4 Popular Change Management Models Modern Organizations Use

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Implementing organizational change is uncomfortable and difficult. Here, we discuss four of the most popular and widely used change management models in business today.

We all know what they say about change: It’s the only constant in life. Realizing this is true is the easy part. Accepting change, especially when it disrupts the way we work or how we live our lives, is a whole different ball game.

But companies cannot grow and thrive in an ultra-competitive marketplace without embracing change. It’s the only way to keep up.

However, that doesn’t mean it’s okay (or beneficial) to force change upon your employees and teams, no matter how dire the need. When change is unwelcome or introduced without preamble, people will resist it.

An online poll conducted by a consultancy company found that only 38% of employees will willingly leave their comfort zones.

The majority either don’t like change or will only leave their comfort zones occasionally -- which is why it’s critical that business leaders approach organizational change armed with a solid change management plan.

Overview: What is change management?

Change management refers to the systems and approaches used for supporting people before, during, and after an organizational change. The end goal is to reap the benefits such changes are expected to bring while minimizing the negative effects of the disruption.

The change management process applies to several types of organizational change:

  • Transitional change: Occurs when a company replaces existing systems or processes with new ones. Examples: corporate restructuring, adopting new technologies, and mergers or acquisitions.
  • Developmental change: Usually a small, incremental change that aims to correct or improve existing business procedures. Examples: updating billing and payroll processes, realigning current marketing strategies.
  • Transformational change: A profound or extreme reshaping of an organization’s processes and strategies, which also alters the work culture. It often occurs in response to unexpected market shifts that result in a significant revenue drop or a stiffer competitive landscape. Examples: an overhaul of the company’s strategic direction, offering completely different products or services, and adopting totally different technologies.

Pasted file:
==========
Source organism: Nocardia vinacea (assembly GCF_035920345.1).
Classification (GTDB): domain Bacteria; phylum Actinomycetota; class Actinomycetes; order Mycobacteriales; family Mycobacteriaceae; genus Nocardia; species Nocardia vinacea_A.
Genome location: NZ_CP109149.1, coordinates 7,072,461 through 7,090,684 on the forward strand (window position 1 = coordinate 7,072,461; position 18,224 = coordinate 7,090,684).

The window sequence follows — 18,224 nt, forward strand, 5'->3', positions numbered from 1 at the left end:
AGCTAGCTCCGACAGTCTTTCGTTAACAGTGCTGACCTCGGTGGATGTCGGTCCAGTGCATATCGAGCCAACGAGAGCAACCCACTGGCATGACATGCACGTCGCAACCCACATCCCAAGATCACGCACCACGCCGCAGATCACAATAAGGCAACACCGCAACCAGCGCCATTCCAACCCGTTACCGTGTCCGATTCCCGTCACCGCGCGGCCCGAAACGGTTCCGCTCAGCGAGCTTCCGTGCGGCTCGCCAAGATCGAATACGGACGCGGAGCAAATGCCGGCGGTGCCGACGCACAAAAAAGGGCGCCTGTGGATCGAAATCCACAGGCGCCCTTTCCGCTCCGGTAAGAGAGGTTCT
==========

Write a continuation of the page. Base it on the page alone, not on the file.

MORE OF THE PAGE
The 4 best models to implement change management

Change management models are frameworks that guide organizations when navigating and managing change in the workplace. Many models exist, but the following are among the most popular:

Model 1: Lewin’s change theory

Developed by American social psychologist Kurt Lewin, this organizational change management theory follows a simple and practical three-step process for handling change in general.


Before you can remold an ice cube into a sphere or some other shape, it first has to melt -- in other words, you’ll have to unfreeze it. Many employees don’t like change. At this stage of the process, your goal is to prepare them for change.

Communicate how old procedures, structures, and thought processes -- the status quo, essentially -- are hindering the company from achieving growth, becoming competitive, and maintaining profitability.

The more they understand the rationale behind the change, the more they know how it benefits them, then the more likely they are to cooperate.


Once people have been “unfrozen” from old beliefs and systems, they’re ready to proceed to the next step -- the changing, also called the moving or transitioning phase. It’s when the actual change process occurs. Employees learn new methods and procedures.

They adopt new ways of thinking and behaving. As this stage is rife with uncertainty, fear, stress, and worry, communication and employee support are extremely vital.


The freezing -- sometimes called refreezing -- stage is when the change finally becomes part of employees’ “new normal.” This final step is critical because without reinforcement, people may go back to their old habits, systems, and ways of thinking.

Model 2: McKinsey’s 7-S model

McKinsey’s 7-S framework was first introduced in the 1970s and “maps a constellation of interrelated factors that influence an organization’s ability to change.” It was developed to help organizations that know something has to change but aren’t sure exactly what yet.

An illustration of McKinsey’s 7-S model of change showing that the seven elements are interconnected.

McKinsey’s 7-S model is a holistic approach to organizational change. Image source: Author

The 7-S represent these organizational elements, which companies must reference to diagnose and understand where change is necessary:

  • Style: An organization’s informal rules and conduct, behavior patterns, the work culture, or how things are done within the company.
  • Skills: Individual and institutional skills that make up an organization’s competencies and capabilities.